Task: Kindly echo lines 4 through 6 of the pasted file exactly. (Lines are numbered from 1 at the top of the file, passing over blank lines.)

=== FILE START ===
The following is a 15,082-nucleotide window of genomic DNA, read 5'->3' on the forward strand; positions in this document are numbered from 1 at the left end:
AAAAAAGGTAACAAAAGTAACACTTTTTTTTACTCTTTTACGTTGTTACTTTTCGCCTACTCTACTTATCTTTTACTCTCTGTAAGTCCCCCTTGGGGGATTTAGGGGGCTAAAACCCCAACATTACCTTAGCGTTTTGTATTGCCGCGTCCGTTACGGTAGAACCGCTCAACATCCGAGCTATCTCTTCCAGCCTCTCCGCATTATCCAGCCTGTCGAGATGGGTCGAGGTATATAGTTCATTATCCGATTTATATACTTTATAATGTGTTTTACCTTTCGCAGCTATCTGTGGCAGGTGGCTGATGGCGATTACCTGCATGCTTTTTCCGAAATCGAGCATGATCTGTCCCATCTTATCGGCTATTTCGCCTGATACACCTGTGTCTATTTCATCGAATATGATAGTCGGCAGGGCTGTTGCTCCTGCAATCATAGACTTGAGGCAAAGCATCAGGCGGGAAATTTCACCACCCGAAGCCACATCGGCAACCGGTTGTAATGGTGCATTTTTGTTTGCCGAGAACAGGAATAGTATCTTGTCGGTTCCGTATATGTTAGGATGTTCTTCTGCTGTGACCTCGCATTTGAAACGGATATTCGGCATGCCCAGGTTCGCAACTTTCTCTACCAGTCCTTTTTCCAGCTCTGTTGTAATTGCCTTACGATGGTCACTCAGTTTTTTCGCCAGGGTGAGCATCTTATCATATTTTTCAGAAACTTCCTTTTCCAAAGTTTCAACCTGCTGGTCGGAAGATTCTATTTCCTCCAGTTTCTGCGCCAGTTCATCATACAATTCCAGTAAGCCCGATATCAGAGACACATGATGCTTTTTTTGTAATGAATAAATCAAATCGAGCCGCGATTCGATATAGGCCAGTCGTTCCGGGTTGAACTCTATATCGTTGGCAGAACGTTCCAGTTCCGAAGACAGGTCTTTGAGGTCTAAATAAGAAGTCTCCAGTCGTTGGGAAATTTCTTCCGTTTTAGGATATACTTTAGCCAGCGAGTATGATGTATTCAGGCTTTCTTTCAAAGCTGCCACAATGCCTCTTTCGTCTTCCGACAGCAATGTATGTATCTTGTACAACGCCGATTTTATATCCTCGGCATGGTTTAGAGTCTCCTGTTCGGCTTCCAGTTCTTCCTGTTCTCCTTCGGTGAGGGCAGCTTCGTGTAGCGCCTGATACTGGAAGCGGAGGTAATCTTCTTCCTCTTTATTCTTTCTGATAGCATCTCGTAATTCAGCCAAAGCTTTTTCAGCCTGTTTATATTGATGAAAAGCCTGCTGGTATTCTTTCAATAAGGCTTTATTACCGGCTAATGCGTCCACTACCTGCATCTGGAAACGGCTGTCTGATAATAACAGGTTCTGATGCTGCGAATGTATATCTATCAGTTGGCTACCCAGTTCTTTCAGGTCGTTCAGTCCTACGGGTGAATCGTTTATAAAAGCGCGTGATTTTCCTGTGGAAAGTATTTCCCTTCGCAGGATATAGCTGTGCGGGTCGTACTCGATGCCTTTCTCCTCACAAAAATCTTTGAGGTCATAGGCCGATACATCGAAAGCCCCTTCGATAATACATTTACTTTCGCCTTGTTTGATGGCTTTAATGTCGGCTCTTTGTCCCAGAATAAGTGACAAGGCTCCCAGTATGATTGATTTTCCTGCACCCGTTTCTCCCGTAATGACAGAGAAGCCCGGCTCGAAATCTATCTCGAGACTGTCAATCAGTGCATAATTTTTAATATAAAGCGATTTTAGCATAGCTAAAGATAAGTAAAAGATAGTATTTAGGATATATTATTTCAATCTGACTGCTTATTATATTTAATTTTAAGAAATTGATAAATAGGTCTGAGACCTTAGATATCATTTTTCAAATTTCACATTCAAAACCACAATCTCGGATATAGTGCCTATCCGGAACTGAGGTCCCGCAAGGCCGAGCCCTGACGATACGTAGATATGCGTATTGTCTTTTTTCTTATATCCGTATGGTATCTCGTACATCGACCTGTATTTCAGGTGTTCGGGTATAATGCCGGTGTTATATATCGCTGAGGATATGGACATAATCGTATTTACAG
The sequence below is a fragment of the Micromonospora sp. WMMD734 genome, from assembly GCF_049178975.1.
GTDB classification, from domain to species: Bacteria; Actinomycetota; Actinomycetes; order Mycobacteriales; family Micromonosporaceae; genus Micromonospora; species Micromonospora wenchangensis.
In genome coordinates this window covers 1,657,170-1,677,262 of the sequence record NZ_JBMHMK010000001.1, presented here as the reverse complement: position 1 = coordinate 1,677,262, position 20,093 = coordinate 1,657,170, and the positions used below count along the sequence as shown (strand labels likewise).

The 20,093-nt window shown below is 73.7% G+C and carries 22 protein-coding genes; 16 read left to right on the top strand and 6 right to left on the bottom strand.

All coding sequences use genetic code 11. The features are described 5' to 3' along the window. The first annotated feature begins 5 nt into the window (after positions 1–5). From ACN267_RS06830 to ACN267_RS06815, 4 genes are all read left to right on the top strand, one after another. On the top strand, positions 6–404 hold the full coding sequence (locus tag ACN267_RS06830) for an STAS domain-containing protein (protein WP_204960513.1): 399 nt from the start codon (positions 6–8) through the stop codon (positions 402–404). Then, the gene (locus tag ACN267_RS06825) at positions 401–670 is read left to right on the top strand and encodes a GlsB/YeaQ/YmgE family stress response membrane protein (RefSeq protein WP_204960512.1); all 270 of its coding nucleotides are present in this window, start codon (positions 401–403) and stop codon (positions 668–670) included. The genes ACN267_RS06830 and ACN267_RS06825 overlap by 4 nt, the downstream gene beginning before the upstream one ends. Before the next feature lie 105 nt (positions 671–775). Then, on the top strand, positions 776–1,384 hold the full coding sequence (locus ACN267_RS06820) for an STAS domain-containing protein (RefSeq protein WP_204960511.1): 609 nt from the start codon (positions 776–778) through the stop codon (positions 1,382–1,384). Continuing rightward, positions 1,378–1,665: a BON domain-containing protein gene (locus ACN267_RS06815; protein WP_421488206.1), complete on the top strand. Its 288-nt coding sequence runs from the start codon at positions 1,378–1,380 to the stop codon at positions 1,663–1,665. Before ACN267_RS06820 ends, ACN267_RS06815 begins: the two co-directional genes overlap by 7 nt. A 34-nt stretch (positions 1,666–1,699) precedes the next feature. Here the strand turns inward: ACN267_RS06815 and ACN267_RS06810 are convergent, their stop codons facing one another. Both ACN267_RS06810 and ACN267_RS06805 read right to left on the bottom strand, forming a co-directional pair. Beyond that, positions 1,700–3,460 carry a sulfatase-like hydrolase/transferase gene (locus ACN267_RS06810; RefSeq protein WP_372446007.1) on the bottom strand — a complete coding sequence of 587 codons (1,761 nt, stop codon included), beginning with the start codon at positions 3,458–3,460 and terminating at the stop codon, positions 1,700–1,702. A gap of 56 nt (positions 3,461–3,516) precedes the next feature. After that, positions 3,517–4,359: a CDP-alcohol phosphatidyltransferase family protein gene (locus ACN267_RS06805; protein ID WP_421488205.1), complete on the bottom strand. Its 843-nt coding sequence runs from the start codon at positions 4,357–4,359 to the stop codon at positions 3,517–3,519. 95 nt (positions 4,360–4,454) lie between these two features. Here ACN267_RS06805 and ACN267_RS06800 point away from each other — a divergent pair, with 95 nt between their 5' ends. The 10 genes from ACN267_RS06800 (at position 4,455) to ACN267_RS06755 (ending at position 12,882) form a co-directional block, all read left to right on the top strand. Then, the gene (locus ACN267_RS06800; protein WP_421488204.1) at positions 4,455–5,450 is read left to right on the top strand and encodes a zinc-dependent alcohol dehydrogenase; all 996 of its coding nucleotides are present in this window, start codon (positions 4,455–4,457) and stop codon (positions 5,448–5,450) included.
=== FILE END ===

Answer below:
GTDB classification, from domain to species: Bacteria; Actinomycetota; Actinomycetes; order Mycobacteriales; family Micromonosporaceae; genus Micromonospora; species Micromonospora wenchangensis.
In genome coordinates this window covers 1,657,170-1,677,262 of the sequence record NZ_JBMHMK010000001.1, presented here as the reverse complement: position 1 = coordinate 1,677,262, position 20,093 = coordinate 1,657,170, and the positions used below count along the sequence as shown (strand labels likewise).

The 20,093-nt window shown below is 73.7% G+C and carries 22 protein-coding genes; 16 read left to right on the top strand and 6 right to left on the bottom strand.